Reddit traffic is up 10x in a year because its users are cynical, skeptical, hateful, and trollish.
Adam Rifkin stashed this in User Generated Content
I was reading Why Reddit Traffic Has Exploded in 12 Months, and they attribute Reddit's jump from 2 million daily actives to 15million+ daily actives in less than a year to Digg v4.
But the article adds more color by saying why so many Digg readers are now also reading Reddit.
It has to do with how Reddit destroys poor quality items thanks to the Reddit community:
There were eye-opening experiences happening all over Reddit during the last months of the year. New users were finding out what old users have known for a while – the content is really THAT good. Unlike other sites where quality is often not the only factor in something going viral, on Reddit, quality is everything. It’s not guaranteed that something of high quality will make it on Reddit, but it’s absolutely guaranteed that something of low quality will be destroyed there.
The community is the most passionate out there. The demographics are tight and the users are everything negative about the internet: cynical, skeptical, hateful, and trollish. These traits, while annoying to much of the internet, make the site work. If a user posts something not worthy, they are told so. The story has no chance of moving up and will likely draw the original poster negative comments and ridicule.
The result of this type of community is that the stuff that makes it to the top likely deserves to be there. A Mashable story may be able to get 1000 automated tweets, but if it’s not a good story, it can easily get negative points on Reddit. “Gaming the system” is nearly impossible for spammers. Those who are able to be successful at it are eventually caught and unmasked.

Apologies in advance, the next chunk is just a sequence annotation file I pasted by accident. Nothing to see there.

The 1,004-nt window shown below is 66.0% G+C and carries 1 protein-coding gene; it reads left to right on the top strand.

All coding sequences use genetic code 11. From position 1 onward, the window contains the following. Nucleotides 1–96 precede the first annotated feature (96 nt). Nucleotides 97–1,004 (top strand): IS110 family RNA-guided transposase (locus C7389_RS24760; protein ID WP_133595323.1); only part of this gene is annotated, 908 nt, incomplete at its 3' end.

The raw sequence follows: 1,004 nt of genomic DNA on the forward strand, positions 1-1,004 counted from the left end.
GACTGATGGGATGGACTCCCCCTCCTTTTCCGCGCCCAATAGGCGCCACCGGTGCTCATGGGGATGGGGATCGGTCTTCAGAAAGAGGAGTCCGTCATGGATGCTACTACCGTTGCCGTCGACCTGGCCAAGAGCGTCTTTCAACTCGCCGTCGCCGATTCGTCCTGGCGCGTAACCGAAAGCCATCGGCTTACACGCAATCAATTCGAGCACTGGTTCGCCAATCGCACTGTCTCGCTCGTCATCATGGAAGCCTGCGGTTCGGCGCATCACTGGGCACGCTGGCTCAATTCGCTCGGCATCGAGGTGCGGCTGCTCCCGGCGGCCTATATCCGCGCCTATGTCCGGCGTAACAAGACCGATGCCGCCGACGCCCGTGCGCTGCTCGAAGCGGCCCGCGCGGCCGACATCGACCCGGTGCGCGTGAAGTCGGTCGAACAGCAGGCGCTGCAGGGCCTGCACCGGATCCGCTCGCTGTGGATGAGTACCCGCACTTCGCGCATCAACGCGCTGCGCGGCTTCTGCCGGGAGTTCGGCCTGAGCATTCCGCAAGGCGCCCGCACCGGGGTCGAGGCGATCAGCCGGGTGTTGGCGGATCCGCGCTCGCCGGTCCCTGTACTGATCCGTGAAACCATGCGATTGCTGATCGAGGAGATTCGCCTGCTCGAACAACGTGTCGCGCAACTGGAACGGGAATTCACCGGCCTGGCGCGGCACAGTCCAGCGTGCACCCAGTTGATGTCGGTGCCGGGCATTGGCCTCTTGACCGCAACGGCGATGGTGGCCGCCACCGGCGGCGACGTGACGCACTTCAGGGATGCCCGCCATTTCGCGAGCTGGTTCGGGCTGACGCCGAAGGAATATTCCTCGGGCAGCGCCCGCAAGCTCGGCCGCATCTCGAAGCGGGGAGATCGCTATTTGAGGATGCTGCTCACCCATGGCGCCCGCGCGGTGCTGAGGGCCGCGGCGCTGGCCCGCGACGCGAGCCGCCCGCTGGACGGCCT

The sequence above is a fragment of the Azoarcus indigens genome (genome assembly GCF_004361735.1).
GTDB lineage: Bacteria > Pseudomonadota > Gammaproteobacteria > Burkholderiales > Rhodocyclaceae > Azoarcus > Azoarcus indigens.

After many years, the Reddit curators now seem aligned with the Digg readers -- more so than the Fark curators or even the remaining Digg curators.
I'm still unclear on where I could go for lots of high-quality content, but it's now clear that slow and steady has worked well for Reddit avoiding low-quality content.
Squidoo is a massive Google link farm. It's actually pretty clever, if essentially useless. It's Seth Godin's startup.
Well, we now know that Digg's traffic was tanking.
And your assessment of Squidoo looks spot-on: clever, but useless.
Meanwhile, Reddit, Tumblr, Twitter, and Wikipedia continue to grow. They're four companies I look to as evidence that a service can maintain quality at scale.
And it's not like the "asshole factor" on Reddit has gone away since it's grown: